Warning: Twitter may be hazardous to your intimate relationships.

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Heavy Twitter usage warning sign for potential relationship problems, says study

A new study finds that the more active an individual was on Twitter Inc (NYSE:TWTR), the higher the likelihood they reported “Twitter-related” conflicts in their romantic life.  Such conflicts could be a warning flag, as they can trigger everything from emotional and physical cheating to breakup and divorce, claims the study.

In his study, Researcher Russell Clayton surveyed 581 Twitter users of all ages, asking participants about their Twitter use: tweet, scroll the Twitter newsfeed, send direct messages to others, and reply to followers. Clayton then linked this to how much conflict arose inside relationships. The research showed that the more often a respondent reported being active on Twitter, the more likely they were to experience Twitter-related relationship conflict, which then “significantly predicted negative relationship outcomes such as cheating, breakup and divorce.”

A part of Clayton’s goal with the research was to confirm a previous study that showed excessive Facebook usage also led to relationship issues.  In his previous research on Facebook Inc (NASDAQ:FB), Clayton found that Facebook-related conflict and negative relationship outcomes were greater among couples in newer relationships of 36 months or less. In his new research regarding Twitter, Clayton found these outcomes occurred regardless of duration of relationship.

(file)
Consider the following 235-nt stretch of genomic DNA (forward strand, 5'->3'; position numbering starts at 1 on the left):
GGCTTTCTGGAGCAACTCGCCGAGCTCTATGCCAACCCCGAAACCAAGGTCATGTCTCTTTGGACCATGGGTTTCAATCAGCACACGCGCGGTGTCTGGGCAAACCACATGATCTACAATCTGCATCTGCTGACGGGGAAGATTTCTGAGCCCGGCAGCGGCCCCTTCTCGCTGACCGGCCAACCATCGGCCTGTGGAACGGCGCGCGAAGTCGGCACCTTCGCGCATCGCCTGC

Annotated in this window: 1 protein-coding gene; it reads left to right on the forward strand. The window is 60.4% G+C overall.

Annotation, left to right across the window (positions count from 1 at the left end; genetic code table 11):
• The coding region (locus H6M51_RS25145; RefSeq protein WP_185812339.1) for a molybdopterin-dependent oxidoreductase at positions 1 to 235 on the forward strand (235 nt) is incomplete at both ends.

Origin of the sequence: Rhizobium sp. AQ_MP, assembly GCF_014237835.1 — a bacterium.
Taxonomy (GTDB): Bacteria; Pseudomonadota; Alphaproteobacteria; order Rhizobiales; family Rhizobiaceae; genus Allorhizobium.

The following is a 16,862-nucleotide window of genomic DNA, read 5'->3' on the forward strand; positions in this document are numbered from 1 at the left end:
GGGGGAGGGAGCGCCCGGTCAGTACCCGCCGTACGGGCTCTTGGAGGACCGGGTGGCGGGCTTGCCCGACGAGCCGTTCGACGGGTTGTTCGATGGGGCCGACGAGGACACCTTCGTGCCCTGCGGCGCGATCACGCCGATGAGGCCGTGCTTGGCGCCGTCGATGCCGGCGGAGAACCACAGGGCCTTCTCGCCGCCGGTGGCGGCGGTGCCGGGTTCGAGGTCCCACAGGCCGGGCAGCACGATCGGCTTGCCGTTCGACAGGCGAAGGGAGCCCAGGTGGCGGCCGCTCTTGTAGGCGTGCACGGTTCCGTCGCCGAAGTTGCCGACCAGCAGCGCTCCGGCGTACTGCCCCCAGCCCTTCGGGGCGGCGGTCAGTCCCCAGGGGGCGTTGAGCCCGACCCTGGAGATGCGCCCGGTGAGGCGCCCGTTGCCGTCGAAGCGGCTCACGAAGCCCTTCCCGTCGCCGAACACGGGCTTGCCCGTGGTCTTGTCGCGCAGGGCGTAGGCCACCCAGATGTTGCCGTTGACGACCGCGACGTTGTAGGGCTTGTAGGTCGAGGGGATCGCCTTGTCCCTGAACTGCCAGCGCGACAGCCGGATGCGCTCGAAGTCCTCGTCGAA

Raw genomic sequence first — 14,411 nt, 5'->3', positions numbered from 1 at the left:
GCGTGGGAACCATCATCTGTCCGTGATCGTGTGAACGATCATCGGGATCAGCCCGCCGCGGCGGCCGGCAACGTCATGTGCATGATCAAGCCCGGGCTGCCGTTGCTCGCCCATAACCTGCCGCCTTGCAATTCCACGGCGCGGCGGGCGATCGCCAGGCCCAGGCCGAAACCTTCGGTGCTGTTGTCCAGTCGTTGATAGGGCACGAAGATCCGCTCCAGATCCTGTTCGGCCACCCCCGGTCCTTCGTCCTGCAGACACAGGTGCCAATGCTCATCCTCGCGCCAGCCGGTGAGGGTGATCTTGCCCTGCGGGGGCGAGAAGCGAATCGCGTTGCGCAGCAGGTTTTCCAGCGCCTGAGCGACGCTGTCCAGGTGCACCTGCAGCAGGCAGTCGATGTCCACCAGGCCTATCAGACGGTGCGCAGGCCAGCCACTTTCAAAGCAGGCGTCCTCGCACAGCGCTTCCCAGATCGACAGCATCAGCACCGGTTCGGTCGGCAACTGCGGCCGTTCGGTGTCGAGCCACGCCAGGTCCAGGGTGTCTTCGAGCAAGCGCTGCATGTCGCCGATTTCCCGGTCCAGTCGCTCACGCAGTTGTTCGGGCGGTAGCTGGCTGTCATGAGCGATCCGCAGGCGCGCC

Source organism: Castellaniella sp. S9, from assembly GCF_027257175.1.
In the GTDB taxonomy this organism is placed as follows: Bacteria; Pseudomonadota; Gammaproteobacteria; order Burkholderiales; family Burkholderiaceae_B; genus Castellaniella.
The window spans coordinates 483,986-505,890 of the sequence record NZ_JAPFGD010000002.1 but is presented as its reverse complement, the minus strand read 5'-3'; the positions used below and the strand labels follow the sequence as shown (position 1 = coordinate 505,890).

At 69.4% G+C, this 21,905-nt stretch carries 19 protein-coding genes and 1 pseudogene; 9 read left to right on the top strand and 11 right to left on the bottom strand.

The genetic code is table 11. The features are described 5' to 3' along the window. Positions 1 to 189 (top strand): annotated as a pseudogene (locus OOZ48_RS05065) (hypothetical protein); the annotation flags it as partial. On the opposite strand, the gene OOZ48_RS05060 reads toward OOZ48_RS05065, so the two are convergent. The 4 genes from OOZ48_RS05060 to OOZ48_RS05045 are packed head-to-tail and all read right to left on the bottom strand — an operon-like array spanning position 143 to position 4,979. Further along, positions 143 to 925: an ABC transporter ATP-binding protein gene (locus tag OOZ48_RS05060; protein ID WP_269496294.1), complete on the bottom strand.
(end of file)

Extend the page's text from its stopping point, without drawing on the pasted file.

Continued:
Twitter negative regardless of relationship length

“I found it interesting that active Twitter Inc (NYSE:TWTR) users experienced Twitter-related conflict and negative relationship outcomes regardless of length of romantic relationship,” Clayton said in a statement. “Couples who reported being in relatively new relationships experienced the same amount of conflict as those in longer relationships.”

If Twitter users are experiencing Twitter-related conflict with their partner, Clayton recommends couples of all ages limit their daily and weekly use of social networking sites to more healthy, reasonable levels.

“Although a number of variables can contribute to relationship infidelity and separation, social networking site usage, such as Twitter and Facebook use, can be damaging to relationships,” Clayton said. “Therefore, users should cut back to moderate, healthy levels of Twitter use if they are experiencing Twitter Inc (NYSE:TWTR) or Facebook Inc (NASDAQ:FB) – related conflict. Some couples share joint social networking site accounts to reduce relationship conflict, and there are some social networking site apps, such as the 2Life app, that facilitates interpersonal communication between partners.”

When asked if he had personal experience using social media that damaged one of his relationships, University of Missouri School of Journalism doctoral candidate said he did not have such issues.  He wouldn’t be alone in having troubles when a former relationship started posting to Facebook or Twitter, upsetting a current relationship.